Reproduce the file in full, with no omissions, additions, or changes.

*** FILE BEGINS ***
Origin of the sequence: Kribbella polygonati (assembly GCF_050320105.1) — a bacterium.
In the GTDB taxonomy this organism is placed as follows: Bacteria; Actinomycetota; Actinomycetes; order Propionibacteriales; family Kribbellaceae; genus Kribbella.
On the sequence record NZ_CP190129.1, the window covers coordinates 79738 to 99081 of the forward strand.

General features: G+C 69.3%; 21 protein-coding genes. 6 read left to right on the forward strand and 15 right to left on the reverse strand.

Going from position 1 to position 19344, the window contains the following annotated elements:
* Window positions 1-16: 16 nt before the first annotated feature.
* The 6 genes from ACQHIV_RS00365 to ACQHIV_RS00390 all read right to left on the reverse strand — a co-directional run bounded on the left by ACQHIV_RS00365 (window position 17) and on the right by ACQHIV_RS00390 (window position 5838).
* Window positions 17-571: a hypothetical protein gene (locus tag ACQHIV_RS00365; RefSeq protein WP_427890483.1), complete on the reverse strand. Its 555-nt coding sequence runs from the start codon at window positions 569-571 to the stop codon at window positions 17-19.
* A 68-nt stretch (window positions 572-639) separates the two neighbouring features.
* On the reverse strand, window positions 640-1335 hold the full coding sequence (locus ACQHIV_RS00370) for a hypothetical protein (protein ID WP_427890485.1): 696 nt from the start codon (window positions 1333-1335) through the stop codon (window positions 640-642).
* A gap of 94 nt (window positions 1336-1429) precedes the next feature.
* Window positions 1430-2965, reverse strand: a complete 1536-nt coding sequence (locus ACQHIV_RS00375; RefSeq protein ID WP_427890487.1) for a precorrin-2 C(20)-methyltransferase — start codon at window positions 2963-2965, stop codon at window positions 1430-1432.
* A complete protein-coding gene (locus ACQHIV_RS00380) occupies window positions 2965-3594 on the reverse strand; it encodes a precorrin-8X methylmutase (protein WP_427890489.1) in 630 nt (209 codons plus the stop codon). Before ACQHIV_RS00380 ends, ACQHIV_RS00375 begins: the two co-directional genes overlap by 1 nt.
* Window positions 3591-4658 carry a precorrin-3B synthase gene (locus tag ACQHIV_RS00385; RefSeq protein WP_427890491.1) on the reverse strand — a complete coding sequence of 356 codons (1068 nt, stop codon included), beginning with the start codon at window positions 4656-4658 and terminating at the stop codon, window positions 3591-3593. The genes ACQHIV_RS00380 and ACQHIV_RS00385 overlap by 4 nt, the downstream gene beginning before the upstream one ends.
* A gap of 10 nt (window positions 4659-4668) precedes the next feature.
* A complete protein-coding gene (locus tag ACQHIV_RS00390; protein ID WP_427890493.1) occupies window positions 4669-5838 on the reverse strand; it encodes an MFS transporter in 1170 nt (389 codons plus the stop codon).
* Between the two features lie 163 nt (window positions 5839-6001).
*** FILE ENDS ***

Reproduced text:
Origin of the sequence: Kribbella polygonati (assembly GCF_050320105.1) — a bacterium.
In the GTDB taxonomy this organism is placed as follows: Bacteria; Actinomycetota; Actinomycetes; order Propionibacteriales; family Kribbellaceae; genus Kribbella.
On the sequence record NZ_CP190129.1, the window covers coordinates 79738 to 99081 of the forward strand.

General features: G+C 69.3%; 21 protein-coding genes. 6 read left to right on the forward strand and 15 right to left on the reverse strand.

Going from position 1 to position 19344, the window contains the following annotated elements:
* Window positions 1-16: 16 nt before the first annotated feature.
* The 6 genes from ACQHIV_RS00365 to ACQHIV_RS00390 all read right to left on the reverse strand — a co-directional run bounded on the left by ACQHIV_RS00365 (window position 17) and on the right by ACQHIV_RS00390 (window position 5838).
* Window positions 17-571: a hypothetical protein gene (locus tag ACQHIV_RS00365; RefSeq protein WP_427890483.1), complete on the reverse strand. Its 555-nt coding sequence runs from the start codon at window positions 569-571 to the stop codon at window positions 17-19.
* A 68-nt stretch (window positions 572-639) separates the two neighbouring features.
* On the reverse strand, window positions 640-1335 hold the full coding sequence (locus ACQHIV_RS00370) for a hypothetical protein (protein ID WP_427890485.1): 696 nt from the start codon (window positions 1333-1335) through the stop codon (window positions 640-642).
* A gap of 94 nt (window positions 1336-1429) precedes the next feature.
* Window positions 1430-2965, reverse strand: a complete 1536-nt coding sequence (locus ACQHIV_RS00375; RefSeq protein ID WP_427890487.1) for a precorrin-2 C(20)-methyltransferase — start codon at window positions 2963-2965, stop codon at window positions 1430-1432.
* A complete protein-coding gene (locus ACQHIV_RS00380) occupies window positions 2965-3594 on the reverse strand; it encodes a precorrin-8X methylmutase (protein WP_427890489.1) in 630 nt (209 codons plus the stop codon). Before ACQHIV_RS00380 ends, ACQHIV_RS00375 begins: the two co-directional genes overlap by 1 nt.
* Window positions 3591-4658 carry a precorrin-3B synthase gene (locus tag ACQHIV_RS00385; RefSeq protein WP_427890491.1) on the reverse strand — a complete coding sequence of 356 codons (1068 nt, stop codon included), beginning with the start codon at window positions 4656-4658 and terminating at the stop codon, window positions 3591-3593. The genes ACQHIV_RS00380 and ACQHIV_RS00385 overlap by 4 nt, the downstream gene beginning before the upstream one ends.
* A gap of 10 nt (window positions 4659-4668) precedes the next feature.
* A complete protein-coding gene (locus tag ACQHIV_RS00390; protein ID WP_427890493.1) occupies window positions 4669-5838 on the reverse strand; it encodes an MFS transporter in 1170 nt (389 codons plus the stop codon).
* Between the two features lie 163 nt (window positions 5839-6001).